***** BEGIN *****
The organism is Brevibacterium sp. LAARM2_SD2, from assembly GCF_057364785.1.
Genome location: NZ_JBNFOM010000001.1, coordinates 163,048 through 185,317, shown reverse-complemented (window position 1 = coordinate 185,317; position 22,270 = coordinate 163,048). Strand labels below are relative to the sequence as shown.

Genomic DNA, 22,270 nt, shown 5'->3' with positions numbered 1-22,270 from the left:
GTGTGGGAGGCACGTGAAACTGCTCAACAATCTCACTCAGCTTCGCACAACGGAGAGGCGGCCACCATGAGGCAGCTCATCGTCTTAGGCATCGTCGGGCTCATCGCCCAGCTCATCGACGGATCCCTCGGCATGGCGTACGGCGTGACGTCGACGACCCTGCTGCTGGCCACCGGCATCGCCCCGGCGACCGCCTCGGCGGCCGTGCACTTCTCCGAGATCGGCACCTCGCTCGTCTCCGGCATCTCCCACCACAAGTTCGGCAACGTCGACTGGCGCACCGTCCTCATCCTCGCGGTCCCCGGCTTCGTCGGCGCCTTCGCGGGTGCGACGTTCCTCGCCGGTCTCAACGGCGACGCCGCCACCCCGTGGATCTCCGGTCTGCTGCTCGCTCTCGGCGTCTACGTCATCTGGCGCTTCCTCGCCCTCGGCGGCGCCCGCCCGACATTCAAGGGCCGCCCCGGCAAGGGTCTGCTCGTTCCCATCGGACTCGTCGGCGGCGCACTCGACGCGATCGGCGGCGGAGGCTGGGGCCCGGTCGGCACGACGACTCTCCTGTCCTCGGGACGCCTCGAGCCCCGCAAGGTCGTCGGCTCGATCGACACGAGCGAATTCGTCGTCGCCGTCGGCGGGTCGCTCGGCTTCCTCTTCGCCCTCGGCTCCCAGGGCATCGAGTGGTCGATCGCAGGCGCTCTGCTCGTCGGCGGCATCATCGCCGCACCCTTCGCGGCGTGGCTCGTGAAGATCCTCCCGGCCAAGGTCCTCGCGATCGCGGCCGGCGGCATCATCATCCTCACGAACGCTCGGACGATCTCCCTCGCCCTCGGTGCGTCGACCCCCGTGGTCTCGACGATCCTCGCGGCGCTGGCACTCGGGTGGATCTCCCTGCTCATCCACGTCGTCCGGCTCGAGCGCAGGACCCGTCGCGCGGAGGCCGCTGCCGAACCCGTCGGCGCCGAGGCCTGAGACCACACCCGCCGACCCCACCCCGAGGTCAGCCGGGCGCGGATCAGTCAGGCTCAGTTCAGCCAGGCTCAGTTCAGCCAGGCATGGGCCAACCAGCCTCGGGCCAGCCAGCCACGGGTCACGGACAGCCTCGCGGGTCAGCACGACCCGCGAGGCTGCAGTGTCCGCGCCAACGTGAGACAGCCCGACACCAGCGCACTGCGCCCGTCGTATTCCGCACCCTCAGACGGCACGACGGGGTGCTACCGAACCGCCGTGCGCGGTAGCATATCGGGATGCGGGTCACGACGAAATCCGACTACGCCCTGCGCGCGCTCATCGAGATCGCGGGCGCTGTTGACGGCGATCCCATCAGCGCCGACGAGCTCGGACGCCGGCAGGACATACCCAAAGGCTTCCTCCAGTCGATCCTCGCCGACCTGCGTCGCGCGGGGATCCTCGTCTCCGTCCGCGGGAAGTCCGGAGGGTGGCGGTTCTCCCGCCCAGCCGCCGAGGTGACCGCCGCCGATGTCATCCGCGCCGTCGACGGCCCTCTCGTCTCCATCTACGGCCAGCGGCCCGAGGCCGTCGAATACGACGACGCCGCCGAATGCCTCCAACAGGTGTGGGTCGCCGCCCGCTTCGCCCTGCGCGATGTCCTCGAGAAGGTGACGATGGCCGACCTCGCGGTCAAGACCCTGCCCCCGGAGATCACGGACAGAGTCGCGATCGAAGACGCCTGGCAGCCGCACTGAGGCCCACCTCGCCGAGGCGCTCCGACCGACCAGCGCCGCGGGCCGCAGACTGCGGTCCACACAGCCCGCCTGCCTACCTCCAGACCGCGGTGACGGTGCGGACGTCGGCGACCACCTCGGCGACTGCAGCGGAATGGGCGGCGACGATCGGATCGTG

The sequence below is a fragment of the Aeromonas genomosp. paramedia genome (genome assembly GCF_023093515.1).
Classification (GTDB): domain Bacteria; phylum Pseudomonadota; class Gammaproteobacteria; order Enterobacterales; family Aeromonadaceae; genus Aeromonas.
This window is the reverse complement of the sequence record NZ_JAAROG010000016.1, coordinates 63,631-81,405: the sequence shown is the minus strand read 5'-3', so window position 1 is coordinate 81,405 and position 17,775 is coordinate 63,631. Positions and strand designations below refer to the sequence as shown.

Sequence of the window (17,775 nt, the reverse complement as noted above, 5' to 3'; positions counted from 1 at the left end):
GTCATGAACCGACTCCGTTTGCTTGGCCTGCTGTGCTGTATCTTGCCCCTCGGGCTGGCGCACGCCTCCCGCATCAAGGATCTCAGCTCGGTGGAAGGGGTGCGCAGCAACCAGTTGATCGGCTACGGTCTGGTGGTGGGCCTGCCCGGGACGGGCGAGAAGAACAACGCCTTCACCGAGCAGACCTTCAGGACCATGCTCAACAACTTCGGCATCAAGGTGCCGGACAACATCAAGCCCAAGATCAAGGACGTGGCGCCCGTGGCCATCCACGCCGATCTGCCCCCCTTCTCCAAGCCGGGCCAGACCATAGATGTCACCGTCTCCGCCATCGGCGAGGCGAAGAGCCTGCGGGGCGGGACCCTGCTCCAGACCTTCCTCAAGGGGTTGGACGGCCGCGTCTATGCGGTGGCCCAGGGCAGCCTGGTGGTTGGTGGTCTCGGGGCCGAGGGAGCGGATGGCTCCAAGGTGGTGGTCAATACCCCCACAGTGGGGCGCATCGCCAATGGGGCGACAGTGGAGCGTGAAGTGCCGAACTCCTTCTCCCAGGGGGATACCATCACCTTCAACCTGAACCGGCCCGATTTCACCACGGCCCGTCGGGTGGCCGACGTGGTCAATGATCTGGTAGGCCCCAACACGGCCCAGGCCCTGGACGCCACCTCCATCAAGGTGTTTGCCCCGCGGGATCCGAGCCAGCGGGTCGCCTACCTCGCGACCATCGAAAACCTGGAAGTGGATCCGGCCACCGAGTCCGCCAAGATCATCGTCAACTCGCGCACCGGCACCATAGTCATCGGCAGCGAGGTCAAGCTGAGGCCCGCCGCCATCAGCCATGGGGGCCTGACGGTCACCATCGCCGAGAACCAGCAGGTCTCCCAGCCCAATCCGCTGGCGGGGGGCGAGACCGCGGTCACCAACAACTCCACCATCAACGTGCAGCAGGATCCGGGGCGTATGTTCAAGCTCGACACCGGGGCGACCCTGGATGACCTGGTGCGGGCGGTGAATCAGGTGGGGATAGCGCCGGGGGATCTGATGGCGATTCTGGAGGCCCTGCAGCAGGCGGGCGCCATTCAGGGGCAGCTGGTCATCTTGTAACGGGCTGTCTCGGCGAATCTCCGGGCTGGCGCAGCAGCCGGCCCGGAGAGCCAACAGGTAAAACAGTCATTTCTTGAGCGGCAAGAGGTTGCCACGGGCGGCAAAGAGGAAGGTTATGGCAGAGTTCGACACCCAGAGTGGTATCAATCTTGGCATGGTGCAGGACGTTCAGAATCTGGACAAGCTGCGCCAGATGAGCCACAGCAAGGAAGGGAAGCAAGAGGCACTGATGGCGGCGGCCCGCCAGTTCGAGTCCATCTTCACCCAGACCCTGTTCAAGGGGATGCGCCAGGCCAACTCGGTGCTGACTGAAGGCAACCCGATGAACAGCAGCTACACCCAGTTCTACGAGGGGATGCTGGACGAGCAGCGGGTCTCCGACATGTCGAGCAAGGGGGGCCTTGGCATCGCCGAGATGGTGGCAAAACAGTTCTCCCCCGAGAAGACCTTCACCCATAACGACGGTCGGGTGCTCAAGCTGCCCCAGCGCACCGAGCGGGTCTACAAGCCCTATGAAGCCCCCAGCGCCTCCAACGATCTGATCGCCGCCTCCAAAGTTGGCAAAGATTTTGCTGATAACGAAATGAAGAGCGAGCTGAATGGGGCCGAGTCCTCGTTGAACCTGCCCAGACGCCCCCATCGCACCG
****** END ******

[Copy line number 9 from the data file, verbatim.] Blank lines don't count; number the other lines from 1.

GTCATGAACCGACTCCGTTTGCTTGGCCTGCTGTGCTGTATCTTGCCCCTCGGGCTGGCGCACGCCTCCCGCATCAAGGATCTCAGCTCGGTGGAAGGGGTGCGCAGCAACCAGTTGATCGGCTACGGTCTGGTGGTGGGCCTGCCCGGGACGGGCGAGAAGAACAACGCCTTCACCGAGCAGACCTTCAGGACCATGCTCAACAACTTCGGCATCAAGGTGCCGGACAACATCAAGCCCAAGATCAAGGACGTGGCGCCCGTGGCCATCCACGCCGATCTGCCCCCCTTCTCCAAGCCGGGCCAGACCATAGATGTCACCGTCTCCGCCATCGGCGAGGCGAAGAGCCTGCGGGGCGGGACCCTGCTCCAGACCTTCCTCAAGGGGTTGGACGGCCGCGTCTATGCGGTGGCCCAGGGCAGCCTGGTGGTTGGTGGTCTCGGGGCCGAGGGAGCGGATGGCTCCAAGGTGGTGGTCAATACCCCCACAGTGGGGCGCATCGCCAATGGGGCGACAGTGGAGCGTGAAGTGCCGAACTCCTTCTCCCAGGGGGATACCATCACCTTCAACCTGAACCGGCCCGATTTCACCACGGCCCGTCGGGTGGCCGACGTGGTCAATGATCTGGTAGGCCCCAACACGGCCCAGGCCCTGGACGCCACCTCCATCAAGGTGTTTGCCCCGCGGGATCCGAGCCAGCGGGTCGCCTACCTCGCGACCATCGAAAACCTGGAAGTGGATCCGGCCACCGAGTCCGCCAAGATCATCGTCAACTCGCGCACCGGCACCATAGTCATCGGCAGCGAGGTCAAGCTGAGGCCCGCCGCCATCAGCCATGGGGGCCTGACGGTCACCATCGCCGAGAACCAGCAGGTCTCCCAGCCCAATCCGCTGGCGGGGGGCGAGACCGCGGTCACCAACAACTCCACCATCAACGTGCAGCAGGATCCGGGGCGTATGTTCAAGCTCGACACCGGGGCGACCCTGGATGACCTGGTGCGGGCGGTGAATCAGGTGGGGATAGCGCCGGGGGATCTGATGGCGATTCTGGAGGCCCTGCAGCAGGCGGGCGCCATTCAGGGGCAGCTGGTCATCTTGTAACGGGCTGTCTCGGCGAATCTCCGGGCTGGCGCAGCAGCCGGCCCGGAGAGCCAACAGGTAAAACAGTCATTTCTTGAGCGGCAAGAGGTTGCCACGGGCGGCAAAGAGGAAGGTTATGGCAGAGTTCGACACCCAGAGTGGTATCAATCTTGGCATGGTGCAGGACGTTCAGAATCTGGACAAGCTGCGCCAGATGAGCCACAGCAAGGAAGGGAAGCAAGAGGCACTGATGGCGGCGGCCCGCCAGTTCGAGTCCATCTTCACCCAGACCCTGTTCAAGGGGATGCGCCAGGCCAACTCGGTGCTGACTGAAGGCAACCCGATGAACAGCAGCTACACCCAGTTCTACGAGGGGATGCTGGACGAGCAGCGGGTCTCCGACATGTCGAGCAAGGGGGGCCTTGGCATCGCCGAGATGGTGGCAAAACAGTTCTCCCCCGAGAAGACCTTCACCCATAACGACGGTCGGGTGCTCAAGCTGCCCCAGCGCACCGAGCGGGTCTACAAGCCCTATGAAGCCCCCAGCGCCTCCAACGATCTGATCGCCGCCTCCAAAGTTGGCAAAGATTTTGCTGATAACGAAATGAAGAGCGAGCTGAATGGGGCCGAGTCCTCGTTGAACCTGCCCAGACGCCCCCATCGCACCG